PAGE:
Touchscreen notebooks increase in popularity -- but why? Why? WHY?!

We're all used to getting touchy-feely with our phones and tablets, but it's only in the past few months that touchscreen laptops have really gained any ground. A report by NPD DisplaySearch states that by the end of 2013, touchscreen devices will account for 11 percent of all notebook shipments -- that's around 19.8 million notebooks with touchscreens -- and there has been a steady increase in market share since the beginning of the year.

Richard Shim, senior analyst at NPD DisplaySearch explains that "Premium pricing and a lack of compelling uses for touch screens on notebooks continue to hinder adoption", but goes on to say that "as touch interfaces become increasingly common across all mobile devices, it is just a matter of time before the technology also becomes more prevalent in notebooks".

But pricing is becoming much less of an issue. Acer's budget touchscreen C720P Chromebook brings a touch-sensitive screen to a wider audience, though I can't help but wonder whether it’s a feature that will actually be used. In my mind, touchscreen is a gimmick. I'm not just postulating here, rather talking from personal experience.

The idea of touchscreen is appealing. When using a phone or tablet -- unless you're one of the few remaining BlackBerry users -- everything is achieved via touch: web browsing, scrolling through pictures, composing emails, playing games, and much more. It makes sense to add the same option to a regular computer right? It would make life so much easier! But would it... or indeed does it?

I use a Surface Pro day in, day out. It has a great touchscreen and Windows 8.1 is touch-friendly. But I never use the touchscreen when the Surface is in laptop mode. On the odd occasion I whip off the keyboard and use the Surface as a tablet, I'll give it a good touching up, but once that keyboard is snapped into place, it's a regular laptop that may as well have a regular screen. I also have a touchscreen Acer laptop. Touch is never used.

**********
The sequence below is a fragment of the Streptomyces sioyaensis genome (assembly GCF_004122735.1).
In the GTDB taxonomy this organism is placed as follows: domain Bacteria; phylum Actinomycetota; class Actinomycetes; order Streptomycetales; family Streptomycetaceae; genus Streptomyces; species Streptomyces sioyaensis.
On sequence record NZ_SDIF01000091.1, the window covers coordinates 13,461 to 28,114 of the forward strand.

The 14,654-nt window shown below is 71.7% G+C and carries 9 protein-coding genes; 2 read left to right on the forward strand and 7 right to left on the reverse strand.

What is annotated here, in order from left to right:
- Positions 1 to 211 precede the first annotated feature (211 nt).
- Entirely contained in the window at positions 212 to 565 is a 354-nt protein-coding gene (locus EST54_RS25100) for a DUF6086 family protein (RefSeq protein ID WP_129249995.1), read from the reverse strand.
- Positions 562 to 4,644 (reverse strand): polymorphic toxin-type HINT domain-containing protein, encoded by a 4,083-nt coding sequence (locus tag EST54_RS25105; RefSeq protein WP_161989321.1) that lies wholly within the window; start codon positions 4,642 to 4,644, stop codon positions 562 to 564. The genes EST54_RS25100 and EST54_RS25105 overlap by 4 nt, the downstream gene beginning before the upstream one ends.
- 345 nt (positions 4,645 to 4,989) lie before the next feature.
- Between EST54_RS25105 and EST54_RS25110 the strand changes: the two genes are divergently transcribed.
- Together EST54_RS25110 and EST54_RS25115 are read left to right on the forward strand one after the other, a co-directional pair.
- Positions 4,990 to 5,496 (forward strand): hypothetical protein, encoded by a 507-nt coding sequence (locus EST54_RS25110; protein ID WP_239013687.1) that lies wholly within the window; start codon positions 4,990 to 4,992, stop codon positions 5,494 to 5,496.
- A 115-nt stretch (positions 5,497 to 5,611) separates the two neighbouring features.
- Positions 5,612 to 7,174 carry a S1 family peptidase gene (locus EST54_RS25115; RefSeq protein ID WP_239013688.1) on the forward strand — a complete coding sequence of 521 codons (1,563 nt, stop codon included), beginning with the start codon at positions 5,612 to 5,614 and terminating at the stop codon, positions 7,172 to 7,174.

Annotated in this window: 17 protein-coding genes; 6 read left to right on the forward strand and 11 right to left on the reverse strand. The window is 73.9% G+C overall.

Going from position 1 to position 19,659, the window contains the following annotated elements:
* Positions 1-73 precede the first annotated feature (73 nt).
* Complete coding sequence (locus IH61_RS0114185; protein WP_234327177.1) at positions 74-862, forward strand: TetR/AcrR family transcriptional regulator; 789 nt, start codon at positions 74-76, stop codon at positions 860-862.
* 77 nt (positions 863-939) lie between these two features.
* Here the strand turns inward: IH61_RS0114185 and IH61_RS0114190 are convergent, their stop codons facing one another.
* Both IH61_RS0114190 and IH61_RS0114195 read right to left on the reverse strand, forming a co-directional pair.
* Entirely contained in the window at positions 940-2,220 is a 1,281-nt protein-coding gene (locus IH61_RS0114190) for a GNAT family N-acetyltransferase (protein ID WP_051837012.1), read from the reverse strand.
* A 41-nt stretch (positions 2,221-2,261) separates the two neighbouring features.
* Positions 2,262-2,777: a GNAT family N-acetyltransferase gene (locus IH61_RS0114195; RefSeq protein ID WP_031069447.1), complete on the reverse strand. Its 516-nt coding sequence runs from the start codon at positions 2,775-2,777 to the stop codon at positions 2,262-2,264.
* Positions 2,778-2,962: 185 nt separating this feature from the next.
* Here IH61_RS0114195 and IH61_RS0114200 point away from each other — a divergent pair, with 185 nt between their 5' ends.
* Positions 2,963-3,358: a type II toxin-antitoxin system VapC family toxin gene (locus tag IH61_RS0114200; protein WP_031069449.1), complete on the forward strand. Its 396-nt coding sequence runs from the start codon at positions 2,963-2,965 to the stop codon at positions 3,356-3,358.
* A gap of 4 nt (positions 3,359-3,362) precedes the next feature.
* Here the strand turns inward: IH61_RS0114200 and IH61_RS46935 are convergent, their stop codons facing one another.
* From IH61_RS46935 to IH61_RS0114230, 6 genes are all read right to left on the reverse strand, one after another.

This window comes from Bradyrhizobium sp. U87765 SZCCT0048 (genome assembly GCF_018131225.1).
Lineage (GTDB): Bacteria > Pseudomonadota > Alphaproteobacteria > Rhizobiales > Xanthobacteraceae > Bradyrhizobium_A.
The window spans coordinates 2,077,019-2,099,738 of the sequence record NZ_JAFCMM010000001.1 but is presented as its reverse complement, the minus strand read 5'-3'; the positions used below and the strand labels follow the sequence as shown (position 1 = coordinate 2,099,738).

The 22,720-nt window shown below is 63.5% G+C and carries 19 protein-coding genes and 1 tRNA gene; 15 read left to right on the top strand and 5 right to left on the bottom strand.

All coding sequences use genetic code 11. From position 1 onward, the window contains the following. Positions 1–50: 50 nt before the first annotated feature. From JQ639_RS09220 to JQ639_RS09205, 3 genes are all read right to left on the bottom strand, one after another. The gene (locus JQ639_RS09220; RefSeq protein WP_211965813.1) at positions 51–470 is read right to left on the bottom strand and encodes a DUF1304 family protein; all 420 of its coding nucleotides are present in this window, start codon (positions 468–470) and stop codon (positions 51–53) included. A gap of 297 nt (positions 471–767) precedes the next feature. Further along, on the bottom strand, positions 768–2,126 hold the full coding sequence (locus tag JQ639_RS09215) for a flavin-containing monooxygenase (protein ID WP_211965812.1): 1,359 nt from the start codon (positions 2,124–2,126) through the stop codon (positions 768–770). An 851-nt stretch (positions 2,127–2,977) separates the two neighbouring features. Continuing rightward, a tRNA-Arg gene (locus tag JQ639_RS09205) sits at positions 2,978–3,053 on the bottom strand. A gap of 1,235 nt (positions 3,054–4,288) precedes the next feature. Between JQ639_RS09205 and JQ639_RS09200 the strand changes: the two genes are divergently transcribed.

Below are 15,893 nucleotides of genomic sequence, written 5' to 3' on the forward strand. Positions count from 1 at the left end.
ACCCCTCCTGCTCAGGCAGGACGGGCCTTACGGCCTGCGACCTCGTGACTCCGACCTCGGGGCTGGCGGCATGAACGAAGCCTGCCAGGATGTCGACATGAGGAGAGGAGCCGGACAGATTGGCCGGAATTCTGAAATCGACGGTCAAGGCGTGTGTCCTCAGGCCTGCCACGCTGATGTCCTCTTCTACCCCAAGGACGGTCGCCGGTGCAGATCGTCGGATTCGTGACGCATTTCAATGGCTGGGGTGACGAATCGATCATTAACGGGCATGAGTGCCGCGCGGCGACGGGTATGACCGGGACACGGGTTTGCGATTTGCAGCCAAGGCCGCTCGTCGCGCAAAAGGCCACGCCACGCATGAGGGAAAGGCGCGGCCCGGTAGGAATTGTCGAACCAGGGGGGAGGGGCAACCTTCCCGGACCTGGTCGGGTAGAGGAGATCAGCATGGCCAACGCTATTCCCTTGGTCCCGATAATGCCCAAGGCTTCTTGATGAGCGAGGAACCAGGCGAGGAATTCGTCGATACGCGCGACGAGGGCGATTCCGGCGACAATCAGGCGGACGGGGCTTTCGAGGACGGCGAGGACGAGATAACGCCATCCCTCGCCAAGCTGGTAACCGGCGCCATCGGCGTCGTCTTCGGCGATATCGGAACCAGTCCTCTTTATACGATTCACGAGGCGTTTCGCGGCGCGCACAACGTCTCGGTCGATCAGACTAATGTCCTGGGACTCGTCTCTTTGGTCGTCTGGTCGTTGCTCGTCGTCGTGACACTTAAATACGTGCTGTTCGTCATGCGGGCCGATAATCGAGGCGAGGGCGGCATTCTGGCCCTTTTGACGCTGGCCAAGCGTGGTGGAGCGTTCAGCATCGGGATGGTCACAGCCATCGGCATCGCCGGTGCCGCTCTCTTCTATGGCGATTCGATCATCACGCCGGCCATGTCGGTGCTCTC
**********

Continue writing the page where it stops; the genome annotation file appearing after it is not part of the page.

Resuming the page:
Why? It is just awkward to reach over the keyboard to tap or slide on the screen. Why move my entire arm when a couple of fingers can achieve the same by moving a couple of centimeters on the trackpad? You could argue that not many apps have been designed to take full advantage of touchscreen on the desktop (or laptop), but that doesn’t get over the problem that with a laptop, it is almost always more effort to use a touchscreen than not.

What we tend to use laptops for -- browsing the web, typing email, writing documents -- aren't activities that really lend themselves to touchscreen operation. On convertible devices such as Lenovo's Yoga, I can see the point. Fold the keyboard out of the way to create a tablet or screen stand and you need a way to interact with your video app, web browser, or whatever else you are doing. But on a regular laptop I would argue that touch support is completely pointless.

The gradual increase to 11 percent market share for touchscreen laptops, from just 7 percent in the first quarter of 2013, shows touch friendly devices are set to continue to climb -- all the way to 40 percent by 2017 if NPD DisplaySearch's figures are to be believed. Prices will come down across the board, but touchscreen laptops will, inevitably, remain more expensive than regular laptops. It sounds like a nice feature, but once the honeymoon period is over, how many people will continue to interact with their laptop by prodding at the screen? It seems like something that will be forgotten about like a discarded toy a couple of days after Christmas.

Touchscreens have their place for sure -- I just don’t think laptops are the best use of this particular technology.

What do you think? Do you have a touchscreen laptop or monitor that you're happy with, or are you holding off?

Photo credit: Brian A Jackson/Shutterstock

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